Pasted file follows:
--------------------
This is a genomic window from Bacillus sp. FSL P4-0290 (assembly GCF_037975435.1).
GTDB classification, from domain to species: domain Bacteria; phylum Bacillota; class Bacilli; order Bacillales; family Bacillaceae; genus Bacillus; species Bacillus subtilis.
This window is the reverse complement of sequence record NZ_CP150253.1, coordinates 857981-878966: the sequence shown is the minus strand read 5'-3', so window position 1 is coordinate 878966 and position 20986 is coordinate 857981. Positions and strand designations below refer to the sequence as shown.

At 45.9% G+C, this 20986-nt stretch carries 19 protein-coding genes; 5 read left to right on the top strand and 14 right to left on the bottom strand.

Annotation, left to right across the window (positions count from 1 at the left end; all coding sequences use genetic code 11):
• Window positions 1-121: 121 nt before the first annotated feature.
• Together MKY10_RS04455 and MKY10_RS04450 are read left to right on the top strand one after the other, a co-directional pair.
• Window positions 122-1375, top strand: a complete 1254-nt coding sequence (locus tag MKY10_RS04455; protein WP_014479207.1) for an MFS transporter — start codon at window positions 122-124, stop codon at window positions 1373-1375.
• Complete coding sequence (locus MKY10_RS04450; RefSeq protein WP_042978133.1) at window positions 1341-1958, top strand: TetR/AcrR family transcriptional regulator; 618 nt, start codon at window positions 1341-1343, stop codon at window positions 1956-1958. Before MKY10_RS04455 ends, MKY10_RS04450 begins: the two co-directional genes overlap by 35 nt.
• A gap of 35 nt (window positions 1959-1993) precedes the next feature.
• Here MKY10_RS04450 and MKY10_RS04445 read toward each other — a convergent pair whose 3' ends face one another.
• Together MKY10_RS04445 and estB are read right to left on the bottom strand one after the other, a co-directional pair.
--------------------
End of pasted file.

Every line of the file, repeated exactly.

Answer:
This is a genomic window from Bacillus sp. FSL P4-0290 (assembly GCF_037975435.1).
GTDB classification, from domain to species: domain Bacteria; phylum Bacillota; class Bacilli; order Bacillales; family Bacillaceae; genus Bacillus; species Bacillus subtilis.
This window is the reverse complement of sequence record NZ_CP150253.1, coordinates 857981-878966: the sequence shown is the minus strand read 5'-3', so window position 1 is coordinate 878966 and position 20986 is coordinate 857981. Positions and strand designations below refer to the sequence as shown.

At 45.9% G+C, this 20986-nt stretch carries 19 protein-coding genes; 5 read left to right on the top strand and 14 right to left on the bottom strand.

Annotation, left to right across the window (positions count from 1 at the left end; all coding sequences use genetic code 11):
• Window positions 1-121: 121 nt before the first annotated feature.
• Together MKY10_RS04455 and MKY10_RS04450 are read left to right on the top strand one after the other, a co-directional pair.
• Window positions 122-1375, top strand: a complete 1254-nt coding sequence (locus tag MKY10_RS04455; protein WP_014479207.1) for an MFS transporter — start codon at window positions 122-124, stop codon at window positions 1373-1375.
• Complete coding sequence (locus MKY10_RS04450; RefSeq protein WP_042978133.1) at window positions 1341-1958, top strand: TetR/AcrR family transcriptional regulator; 618 nt, start codon at window positions 1341-1343, stop codon at window positions 1956-1958. Before MKY10_RS04455 ends, MKY10_RS04450 begins: the two co-directional genes overlap by 35 nt.
• A gap of 35 nt (window positions 1959-1993) precedes the next feature.
• Here MKY10_RS04450 and MKY10_RS04445 read toward each other — a convergent pair whose 3' ends face one another.
• Together MKY10_RS04445 and estB are read right to left on the bottom strand one after the other, a co-directional pair.